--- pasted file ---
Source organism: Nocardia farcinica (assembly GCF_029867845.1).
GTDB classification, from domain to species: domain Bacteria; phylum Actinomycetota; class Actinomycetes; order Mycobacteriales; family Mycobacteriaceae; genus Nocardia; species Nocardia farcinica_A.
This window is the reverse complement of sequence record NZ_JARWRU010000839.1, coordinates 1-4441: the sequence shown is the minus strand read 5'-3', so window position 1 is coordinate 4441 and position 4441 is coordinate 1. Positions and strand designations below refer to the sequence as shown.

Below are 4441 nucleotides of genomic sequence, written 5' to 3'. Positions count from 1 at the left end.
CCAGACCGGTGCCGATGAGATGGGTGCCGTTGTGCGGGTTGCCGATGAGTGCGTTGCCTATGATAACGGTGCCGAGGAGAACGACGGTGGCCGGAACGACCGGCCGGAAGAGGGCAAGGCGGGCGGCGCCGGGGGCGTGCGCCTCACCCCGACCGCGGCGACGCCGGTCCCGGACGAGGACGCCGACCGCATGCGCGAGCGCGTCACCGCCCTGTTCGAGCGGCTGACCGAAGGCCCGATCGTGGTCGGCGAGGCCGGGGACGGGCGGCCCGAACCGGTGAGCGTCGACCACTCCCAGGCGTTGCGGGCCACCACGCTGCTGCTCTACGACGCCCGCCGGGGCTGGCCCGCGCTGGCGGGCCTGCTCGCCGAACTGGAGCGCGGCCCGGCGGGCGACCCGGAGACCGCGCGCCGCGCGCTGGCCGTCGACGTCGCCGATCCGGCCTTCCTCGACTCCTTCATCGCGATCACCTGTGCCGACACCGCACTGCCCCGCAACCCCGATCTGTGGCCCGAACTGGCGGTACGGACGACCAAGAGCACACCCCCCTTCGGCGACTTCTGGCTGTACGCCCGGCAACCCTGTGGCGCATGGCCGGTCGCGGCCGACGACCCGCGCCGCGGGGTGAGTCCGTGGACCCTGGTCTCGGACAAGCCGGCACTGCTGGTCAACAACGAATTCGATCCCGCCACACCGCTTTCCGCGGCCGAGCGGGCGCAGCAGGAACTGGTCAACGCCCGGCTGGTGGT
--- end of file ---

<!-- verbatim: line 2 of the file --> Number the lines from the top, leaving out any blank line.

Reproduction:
GTDB classification, from domain to species: domain Bacteria; phylum Actinomycetota; class Actinomycetes; order Mycobacteriales; family Mycobacteriaceae; genus Nocardia; species Nocardia farcinica_A.